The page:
Osteoarthritis: Summarize and current hypothesis, or casual theories or ideas proposed to explain the distributions by person, place, and time in literature, on the web, or ideas you have about why something might be true---for ex., if you find a gender difference, why might that be? Conclude by pointing out what is NOT known about the descriptive epidemiology of osteoarthritis and would therefore need to be investigated in the future.
Let's take a closer look at information from various sources, which you can draw on your final copy.
1. Summarize and current hypothesis, or casual theories or ideas proposed to explain the distributions by person, place, and time in literature, on the web, or ideas you have about why something might be true---for ex., if you find a gender difference, why might that be?
Osteoarthritis (OA) , the most common form of arthritis, is a chronic disease that causes deterioration of the joint cartilage and formation of reactive new bone at the margins and subchondral areas of the joints. This degeneration results from a breakdown of chondrocytes, most commonly in the distal interphalangeal and proximal interphalangeal joints, but also in the hip and knee joints. Osteoarthritis is widespread, occurring equally in both sexes. Its earliest symptoms typically begin after age 40 and may progress with advancing age.
Disability depends on the site and severity of involvement and can range from minor limitation of the dexterity of the fingers to severe disability in persons with hip or knee involvement. The rate of progression varies, and joints may remain stable for years in an early stage of deterioration.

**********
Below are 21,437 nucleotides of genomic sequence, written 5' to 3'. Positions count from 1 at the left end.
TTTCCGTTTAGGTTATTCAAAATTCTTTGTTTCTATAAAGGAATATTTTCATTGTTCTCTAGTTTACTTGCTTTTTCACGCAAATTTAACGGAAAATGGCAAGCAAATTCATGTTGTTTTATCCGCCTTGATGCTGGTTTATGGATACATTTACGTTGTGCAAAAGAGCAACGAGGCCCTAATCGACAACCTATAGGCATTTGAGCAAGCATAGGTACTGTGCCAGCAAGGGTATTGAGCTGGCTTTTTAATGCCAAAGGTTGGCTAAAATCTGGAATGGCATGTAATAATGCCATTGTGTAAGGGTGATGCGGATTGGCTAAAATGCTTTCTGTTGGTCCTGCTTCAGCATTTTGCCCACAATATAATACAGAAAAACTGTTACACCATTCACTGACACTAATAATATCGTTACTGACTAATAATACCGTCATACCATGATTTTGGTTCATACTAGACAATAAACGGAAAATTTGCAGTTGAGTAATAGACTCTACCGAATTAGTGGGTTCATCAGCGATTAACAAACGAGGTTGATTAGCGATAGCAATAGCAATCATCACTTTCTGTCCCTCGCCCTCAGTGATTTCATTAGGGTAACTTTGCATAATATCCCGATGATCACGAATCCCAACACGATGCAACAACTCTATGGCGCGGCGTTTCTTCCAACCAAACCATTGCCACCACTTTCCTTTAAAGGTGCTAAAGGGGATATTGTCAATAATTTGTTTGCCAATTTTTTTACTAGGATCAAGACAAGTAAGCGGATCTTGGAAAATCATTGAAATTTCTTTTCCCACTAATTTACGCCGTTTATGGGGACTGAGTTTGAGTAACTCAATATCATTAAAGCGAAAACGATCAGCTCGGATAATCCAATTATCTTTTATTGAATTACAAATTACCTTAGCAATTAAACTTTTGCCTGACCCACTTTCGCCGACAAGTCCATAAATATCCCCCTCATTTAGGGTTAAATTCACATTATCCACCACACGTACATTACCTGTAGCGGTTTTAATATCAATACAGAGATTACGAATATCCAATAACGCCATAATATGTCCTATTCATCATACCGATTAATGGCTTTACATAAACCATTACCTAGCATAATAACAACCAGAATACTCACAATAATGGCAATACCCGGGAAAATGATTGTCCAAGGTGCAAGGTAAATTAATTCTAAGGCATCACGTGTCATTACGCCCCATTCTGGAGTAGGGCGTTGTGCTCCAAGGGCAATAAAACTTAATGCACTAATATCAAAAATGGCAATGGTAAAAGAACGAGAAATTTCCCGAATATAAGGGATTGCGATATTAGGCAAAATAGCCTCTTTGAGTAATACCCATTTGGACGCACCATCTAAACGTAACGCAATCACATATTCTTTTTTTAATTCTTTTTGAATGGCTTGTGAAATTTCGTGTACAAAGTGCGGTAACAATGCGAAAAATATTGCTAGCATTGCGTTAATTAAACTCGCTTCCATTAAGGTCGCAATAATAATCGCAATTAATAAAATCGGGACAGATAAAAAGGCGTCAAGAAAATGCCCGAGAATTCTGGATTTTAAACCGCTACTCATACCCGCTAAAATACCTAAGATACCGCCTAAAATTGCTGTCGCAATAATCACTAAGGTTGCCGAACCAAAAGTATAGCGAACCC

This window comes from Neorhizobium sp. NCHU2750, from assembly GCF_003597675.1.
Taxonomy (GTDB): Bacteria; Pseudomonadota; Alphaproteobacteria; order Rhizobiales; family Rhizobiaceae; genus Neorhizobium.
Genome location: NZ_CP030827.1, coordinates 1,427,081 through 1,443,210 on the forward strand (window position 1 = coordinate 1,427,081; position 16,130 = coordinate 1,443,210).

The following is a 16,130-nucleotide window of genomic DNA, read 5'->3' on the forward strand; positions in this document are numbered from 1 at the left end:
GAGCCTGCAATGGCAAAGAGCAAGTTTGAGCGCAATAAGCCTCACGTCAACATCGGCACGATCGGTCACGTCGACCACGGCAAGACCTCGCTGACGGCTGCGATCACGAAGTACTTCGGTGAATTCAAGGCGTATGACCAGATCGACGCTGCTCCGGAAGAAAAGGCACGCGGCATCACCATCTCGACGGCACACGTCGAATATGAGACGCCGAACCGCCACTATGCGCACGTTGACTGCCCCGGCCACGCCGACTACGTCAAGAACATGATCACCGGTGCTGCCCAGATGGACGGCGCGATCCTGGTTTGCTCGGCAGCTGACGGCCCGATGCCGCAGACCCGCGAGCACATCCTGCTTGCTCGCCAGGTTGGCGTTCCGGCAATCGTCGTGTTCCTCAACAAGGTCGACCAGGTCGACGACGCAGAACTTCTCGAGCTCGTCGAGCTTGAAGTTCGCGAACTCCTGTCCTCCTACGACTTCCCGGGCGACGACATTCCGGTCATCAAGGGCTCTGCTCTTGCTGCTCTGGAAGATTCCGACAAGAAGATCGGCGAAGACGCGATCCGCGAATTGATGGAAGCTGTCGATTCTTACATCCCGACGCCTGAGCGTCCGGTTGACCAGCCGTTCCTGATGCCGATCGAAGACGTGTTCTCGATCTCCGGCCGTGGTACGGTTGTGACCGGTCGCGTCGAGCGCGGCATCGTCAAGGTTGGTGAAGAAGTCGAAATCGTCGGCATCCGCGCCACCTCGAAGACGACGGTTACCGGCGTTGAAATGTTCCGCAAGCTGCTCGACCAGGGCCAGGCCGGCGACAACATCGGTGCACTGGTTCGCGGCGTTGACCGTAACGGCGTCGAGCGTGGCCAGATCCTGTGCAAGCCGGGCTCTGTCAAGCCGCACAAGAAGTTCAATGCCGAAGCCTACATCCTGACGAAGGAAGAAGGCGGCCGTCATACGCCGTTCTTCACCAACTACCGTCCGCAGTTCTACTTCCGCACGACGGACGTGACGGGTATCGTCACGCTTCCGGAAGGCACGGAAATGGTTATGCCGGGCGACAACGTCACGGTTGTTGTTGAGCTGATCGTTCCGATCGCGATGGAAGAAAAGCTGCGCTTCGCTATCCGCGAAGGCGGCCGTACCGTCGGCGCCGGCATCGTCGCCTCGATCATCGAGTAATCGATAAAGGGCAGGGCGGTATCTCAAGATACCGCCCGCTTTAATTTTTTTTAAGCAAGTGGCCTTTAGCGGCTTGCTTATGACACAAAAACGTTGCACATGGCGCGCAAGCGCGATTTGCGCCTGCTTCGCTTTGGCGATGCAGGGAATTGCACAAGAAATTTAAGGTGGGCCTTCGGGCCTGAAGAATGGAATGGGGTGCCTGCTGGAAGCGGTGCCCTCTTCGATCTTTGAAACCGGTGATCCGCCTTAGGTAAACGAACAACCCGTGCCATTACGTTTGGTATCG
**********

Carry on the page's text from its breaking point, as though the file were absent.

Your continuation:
Causes and incidence
Studies indicate that osteoarthritis is acquired and probably results from a combination of metabolic, genetic, chemical, and mechanical factors. Secondary osteoarthritis usually follows an identifiable predisposing event ? most commonly trauma, congenital deformity, or obesity ? and leads to degenerative changes.
Osteoarthritis may first appear between ages 30 and 40, and is present in almost everyone by age 70. Before age 55, it affects men and women equally, but after age 55 the incidence is higher in women. http://www.wrongdiagnosis.com/o/osteoarthritis/book-diseases-7c.htm
Why do more women get it after 55? It could be caused by menopause and changes in hormones and bone loss. Need for further research.
Primary osteoarthritis is strongly associated with aging, and indeed aging may predispose to the cartilage degeneration common in persons with osteoarthritis.
The causes of osteoarthritis are varied.
? Endocrine: People with diabetes may be prone to osteoarthritis. Other endocrine problems also may promote development, including acromegaly, hypothyroidism, hyperparathyroidism, and obesity.
? Posttraumatic: Traumatic causes can be further divided into macrotrauma or microtrauma. An example of macrotrauma is an injury to the joint such as a bone break causing the bones to line up improperly (malalignment), lose stability, or damage cartilage. Microtrauma may occur over time (chronically). An example of this would be repetitive ...
In terms of Osteoarthritis, this solution explains the causes proposed for the distributions by person, place, and time and explains why e.g. if you find a gender difference, why might that be, as well as areas that need to be investigated in the future. Supplemented with links for further researcch.